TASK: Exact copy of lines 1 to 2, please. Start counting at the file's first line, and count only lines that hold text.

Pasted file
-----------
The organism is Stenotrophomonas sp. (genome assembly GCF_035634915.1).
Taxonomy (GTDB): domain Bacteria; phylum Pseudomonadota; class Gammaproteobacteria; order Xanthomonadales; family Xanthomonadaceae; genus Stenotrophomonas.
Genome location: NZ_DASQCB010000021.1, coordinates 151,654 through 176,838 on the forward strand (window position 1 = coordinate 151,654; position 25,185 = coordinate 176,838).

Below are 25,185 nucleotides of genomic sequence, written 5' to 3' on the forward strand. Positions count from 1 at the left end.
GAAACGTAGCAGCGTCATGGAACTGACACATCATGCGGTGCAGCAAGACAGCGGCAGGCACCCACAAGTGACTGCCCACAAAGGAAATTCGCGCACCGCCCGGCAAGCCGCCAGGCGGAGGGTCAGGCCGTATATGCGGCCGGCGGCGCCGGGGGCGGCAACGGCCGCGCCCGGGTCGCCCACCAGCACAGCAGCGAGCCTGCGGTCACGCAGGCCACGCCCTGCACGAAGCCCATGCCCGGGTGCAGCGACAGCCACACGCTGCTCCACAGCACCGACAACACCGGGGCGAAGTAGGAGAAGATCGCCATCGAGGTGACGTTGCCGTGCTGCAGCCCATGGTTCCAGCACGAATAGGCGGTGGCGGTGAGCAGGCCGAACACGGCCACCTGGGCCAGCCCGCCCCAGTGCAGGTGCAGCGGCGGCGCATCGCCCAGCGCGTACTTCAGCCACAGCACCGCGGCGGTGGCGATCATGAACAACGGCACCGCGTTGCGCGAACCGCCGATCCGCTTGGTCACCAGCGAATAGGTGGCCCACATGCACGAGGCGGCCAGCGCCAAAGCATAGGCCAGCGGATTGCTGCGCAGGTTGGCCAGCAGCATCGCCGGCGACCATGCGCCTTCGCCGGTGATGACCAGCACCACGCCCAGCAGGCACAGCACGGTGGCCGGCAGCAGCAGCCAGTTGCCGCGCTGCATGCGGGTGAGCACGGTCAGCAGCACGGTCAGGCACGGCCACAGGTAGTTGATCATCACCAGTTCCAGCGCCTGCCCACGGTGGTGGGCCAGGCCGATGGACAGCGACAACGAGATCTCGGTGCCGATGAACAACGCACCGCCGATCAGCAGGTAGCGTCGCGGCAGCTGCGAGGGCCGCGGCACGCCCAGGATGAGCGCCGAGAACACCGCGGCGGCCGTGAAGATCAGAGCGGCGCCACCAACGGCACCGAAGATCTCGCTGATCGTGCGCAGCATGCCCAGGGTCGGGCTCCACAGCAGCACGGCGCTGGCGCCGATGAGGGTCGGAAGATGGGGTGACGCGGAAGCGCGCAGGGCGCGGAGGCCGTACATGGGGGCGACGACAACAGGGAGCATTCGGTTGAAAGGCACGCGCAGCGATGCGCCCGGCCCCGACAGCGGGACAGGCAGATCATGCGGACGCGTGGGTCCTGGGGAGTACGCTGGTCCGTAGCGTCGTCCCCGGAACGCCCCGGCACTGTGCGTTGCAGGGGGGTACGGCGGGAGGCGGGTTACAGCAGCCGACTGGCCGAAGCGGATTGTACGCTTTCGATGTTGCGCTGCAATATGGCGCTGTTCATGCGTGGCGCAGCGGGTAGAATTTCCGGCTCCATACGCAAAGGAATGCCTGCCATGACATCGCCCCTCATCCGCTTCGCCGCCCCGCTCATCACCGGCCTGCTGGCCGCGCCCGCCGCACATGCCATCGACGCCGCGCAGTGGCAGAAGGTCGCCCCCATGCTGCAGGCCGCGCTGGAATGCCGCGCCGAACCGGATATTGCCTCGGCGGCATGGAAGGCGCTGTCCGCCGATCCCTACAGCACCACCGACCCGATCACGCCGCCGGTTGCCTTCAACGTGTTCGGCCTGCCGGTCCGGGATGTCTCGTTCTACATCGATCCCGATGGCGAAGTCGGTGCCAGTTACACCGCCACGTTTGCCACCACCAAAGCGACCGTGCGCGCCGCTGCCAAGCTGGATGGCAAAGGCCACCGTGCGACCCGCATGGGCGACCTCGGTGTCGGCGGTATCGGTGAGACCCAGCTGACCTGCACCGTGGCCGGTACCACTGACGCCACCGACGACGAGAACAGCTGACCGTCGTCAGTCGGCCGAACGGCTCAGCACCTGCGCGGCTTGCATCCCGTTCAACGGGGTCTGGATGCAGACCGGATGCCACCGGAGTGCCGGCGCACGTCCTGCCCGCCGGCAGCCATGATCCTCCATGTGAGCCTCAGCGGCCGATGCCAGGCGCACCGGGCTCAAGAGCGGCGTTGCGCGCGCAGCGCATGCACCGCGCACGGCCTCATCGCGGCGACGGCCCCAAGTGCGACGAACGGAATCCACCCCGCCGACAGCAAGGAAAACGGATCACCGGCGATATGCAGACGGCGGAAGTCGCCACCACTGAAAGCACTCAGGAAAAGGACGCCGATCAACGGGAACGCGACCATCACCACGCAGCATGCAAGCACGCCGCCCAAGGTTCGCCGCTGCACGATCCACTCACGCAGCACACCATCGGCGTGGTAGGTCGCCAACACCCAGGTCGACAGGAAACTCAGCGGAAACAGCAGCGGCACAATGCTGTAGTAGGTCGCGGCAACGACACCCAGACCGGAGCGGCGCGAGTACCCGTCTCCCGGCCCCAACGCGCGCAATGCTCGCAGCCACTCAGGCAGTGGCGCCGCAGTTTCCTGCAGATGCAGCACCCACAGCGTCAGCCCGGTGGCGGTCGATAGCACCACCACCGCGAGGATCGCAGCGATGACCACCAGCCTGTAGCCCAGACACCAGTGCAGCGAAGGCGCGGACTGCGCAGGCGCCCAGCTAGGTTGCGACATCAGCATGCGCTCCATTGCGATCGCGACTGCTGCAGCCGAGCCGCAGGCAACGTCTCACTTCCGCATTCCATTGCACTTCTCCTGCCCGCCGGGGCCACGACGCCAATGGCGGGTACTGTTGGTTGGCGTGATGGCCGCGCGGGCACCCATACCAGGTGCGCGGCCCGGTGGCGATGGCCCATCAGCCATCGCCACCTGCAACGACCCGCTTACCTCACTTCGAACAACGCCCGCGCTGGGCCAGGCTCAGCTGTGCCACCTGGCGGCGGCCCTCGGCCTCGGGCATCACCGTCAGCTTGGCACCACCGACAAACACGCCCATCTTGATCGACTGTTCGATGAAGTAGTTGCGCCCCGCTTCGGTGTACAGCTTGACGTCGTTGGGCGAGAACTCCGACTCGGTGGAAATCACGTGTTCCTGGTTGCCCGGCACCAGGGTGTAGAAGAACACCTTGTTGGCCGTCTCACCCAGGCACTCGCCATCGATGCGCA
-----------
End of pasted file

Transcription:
The organism is Stenotrophomonas sp. (genome assembly GCF_035634915.1).
Taxonomy (GTDB): domain Bacteria; phylum Pseudomonadota; class Gammaproteobacteria; order Xanthomonadales; family Xanthomonadaceae; genus Stenotrophomonas.